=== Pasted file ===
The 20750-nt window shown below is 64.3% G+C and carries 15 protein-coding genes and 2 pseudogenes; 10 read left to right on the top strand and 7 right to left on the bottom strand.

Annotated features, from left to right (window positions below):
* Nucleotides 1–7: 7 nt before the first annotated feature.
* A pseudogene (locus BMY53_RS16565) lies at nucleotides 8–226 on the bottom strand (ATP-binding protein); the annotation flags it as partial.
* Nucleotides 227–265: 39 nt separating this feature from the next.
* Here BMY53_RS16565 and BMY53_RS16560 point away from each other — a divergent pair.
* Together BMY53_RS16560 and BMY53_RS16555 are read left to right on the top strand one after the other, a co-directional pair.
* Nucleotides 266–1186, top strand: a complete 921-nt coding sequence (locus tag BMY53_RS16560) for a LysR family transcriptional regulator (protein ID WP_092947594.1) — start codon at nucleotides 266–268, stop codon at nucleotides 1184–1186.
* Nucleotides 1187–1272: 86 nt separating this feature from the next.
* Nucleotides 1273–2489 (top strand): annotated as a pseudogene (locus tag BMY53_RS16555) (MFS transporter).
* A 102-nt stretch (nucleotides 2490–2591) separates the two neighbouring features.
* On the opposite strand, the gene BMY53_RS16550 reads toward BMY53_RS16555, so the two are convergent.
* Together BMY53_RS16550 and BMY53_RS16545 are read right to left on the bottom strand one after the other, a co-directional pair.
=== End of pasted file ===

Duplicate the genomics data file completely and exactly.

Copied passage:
The 20750-nt window shown below is 64.3% G+C and carries 15 protein-coding genes and 2 pseudogenes; 10 read left to right on the top strand and 7 right to left on the bottom strand.

Annotated features, from left to right (window positions below):
* Nucleotides 1–7: 7 nt before the first annotated feature.
* A pseudogene (locus BMY53_RS16565) lies at nucleotides 8–226 on the bottom strand (ATP-binding protein); the annotation flags it as partial.
* Nucleotides 227–265: 39 nt separating this feature from the next.
* Here BMY53_RS16565 and BMY53_RS16560 point away from each other — a divergent pair.
* Together BMY53_RS16560 and BMY53_RS16555 are read left to right on the top strand one after the other, a co-directional pair.
* Nucleotides 266–1186, top strand: a complete 921-nt coding sequence (locus tag BMY53_RS16560) for a LysR family transcriptional regulator (protein ID WP_092947594.1) — start codon at nucleotides 266–268, stop codon at nucleotides 1184–1186.
* Nucleotides 1187–1272: 86 nt separating this feature from the next.
* Nucleotides 1273–2489 (top strand): annotated as a pseudogene (locus tag BMY53_RS16555) (MFS transporter).
* A 102-nt stretch (nucleotides 2490–2591) separates the two neighbouring features.
* On the opposite strand, the gene BMY53_RS16550 reads toward BMY53_RS16555, so the two are convergent.
* Together BMY53_RS16550 and BMY53_RS16545 are read right to left on the bottom strand one after the other, a co-directional pair.